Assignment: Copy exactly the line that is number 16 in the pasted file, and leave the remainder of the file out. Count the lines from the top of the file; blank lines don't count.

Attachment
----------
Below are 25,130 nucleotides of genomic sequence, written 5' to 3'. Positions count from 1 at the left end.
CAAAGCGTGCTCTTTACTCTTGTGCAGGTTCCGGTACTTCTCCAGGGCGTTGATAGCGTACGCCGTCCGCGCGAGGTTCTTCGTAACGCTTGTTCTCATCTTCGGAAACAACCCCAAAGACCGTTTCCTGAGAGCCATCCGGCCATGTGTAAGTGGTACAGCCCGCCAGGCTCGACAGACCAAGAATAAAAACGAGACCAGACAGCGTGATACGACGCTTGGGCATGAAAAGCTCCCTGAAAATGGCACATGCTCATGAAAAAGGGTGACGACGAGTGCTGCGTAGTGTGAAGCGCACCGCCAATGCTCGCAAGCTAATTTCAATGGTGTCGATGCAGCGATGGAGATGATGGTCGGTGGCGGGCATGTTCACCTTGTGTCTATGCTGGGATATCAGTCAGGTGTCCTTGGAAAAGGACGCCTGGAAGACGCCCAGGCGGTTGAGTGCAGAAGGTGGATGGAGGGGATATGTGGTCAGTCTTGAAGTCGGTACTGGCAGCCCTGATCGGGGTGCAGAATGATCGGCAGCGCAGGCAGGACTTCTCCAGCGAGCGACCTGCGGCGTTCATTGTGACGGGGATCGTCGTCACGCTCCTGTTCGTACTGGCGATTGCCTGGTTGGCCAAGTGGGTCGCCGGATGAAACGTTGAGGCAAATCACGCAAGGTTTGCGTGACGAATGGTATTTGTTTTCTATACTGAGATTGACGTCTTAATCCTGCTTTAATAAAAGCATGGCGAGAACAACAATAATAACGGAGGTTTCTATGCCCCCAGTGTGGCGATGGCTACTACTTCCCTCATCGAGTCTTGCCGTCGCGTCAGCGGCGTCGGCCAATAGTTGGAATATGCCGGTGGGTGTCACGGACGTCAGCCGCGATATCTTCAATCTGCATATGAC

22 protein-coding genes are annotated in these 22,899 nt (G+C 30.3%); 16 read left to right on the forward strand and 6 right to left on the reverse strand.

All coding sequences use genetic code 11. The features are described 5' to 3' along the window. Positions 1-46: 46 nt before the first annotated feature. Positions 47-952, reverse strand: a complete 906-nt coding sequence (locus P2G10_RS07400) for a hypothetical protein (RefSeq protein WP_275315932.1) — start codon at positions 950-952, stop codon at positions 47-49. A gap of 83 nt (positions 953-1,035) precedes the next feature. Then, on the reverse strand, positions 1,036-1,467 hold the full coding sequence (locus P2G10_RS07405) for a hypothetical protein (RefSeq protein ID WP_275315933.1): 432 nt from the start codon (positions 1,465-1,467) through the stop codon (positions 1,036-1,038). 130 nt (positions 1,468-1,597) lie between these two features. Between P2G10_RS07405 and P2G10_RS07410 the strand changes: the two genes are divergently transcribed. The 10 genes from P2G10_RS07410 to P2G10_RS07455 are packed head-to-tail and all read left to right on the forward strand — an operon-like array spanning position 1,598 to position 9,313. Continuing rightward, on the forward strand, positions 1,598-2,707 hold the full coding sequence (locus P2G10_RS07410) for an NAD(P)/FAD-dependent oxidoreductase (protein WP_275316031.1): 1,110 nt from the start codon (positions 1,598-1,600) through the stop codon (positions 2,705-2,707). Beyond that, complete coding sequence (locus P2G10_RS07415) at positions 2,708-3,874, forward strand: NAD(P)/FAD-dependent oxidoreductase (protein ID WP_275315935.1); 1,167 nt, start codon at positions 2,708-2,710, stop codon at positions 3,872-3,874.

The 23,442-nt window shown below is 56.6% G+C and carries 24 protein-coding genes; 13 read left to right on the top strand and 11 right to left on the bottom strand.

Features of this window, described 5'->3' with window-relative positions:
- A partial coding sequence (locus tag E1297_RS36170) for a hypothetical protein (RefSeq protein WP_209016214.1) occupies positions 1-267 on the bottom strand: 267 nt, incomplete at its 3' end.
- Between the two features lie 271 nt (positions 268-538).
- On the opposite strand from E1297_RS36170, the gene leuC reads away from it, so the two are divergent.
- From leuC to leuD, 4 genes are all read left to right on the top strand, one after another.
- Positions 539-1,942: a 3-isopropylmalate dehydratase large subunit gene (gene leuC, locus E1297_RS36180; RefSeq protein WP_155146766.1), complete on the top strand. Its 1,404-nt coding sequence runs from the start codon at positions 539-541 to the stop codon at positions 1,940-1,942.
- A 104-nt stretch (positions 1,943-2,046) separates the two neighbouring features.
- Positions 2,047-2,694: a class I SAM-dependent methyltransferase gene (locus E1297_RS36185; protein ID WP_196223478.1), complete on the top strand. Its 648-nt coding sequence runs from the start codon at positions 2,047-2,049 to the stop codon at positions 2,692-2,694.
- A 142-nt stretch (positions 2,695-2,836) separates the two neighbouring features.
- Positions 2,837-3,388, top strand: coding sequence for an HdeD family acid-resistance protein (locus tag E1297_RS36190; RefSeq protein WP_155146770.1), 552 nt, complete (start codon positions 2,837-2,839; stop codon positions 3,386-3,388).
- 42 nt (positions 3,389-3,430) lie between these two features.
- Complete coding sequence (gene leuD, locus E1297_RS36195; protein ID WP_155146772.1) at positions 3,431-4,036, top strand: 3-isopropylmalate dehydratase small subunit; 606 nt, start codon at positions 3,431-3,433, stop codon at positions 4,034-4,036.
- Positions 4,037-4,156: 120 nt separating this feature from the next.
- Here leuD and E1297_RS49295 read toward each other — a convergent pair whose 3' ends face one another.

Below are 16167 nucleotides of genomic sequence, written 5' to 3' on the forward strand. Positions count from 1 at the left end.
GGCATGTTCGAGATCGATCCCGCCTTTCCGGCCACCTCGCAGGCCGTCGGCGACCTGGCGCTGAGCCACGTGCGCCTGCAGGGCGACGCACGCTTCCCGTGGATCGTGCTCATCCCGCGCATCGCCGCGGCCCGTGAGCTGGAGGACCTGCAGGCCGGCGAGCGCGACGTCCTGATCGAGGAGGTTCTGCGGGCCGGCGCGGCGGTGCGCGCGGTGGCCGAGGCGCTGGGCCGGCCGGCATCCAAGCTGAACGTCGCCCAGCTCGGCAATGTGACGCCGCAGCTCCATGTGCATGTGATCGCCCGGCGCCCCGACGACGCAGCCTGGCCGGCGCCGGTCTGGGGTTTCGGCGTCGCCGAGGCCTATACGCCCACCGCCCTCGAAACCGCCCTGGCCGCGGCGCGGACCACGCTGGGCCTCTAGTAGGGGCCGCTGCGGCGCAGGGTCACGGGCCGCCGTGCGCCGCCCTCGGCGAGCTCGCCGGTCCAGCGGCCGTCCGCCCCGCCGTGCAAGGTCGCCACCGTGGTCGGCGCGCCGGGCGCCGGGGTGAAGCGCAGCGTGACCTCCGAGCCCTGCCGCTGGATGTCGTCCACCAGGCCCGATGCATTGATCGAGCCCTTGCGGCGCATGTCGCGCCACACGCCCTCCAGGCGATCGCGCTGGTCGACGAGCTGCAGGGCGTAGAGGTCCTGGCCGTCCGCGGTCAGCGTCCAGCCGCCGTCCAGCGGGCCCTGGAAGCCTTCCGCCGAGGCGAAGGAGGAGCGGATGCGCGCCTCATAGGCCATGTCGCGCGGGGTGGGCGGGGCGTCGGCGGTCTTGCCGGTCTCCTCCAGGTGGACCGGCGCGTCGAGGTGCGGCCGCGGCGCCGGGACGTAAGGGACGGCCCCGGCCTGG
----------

- 42 nt (positions 3,389-3,430) lie between these two features.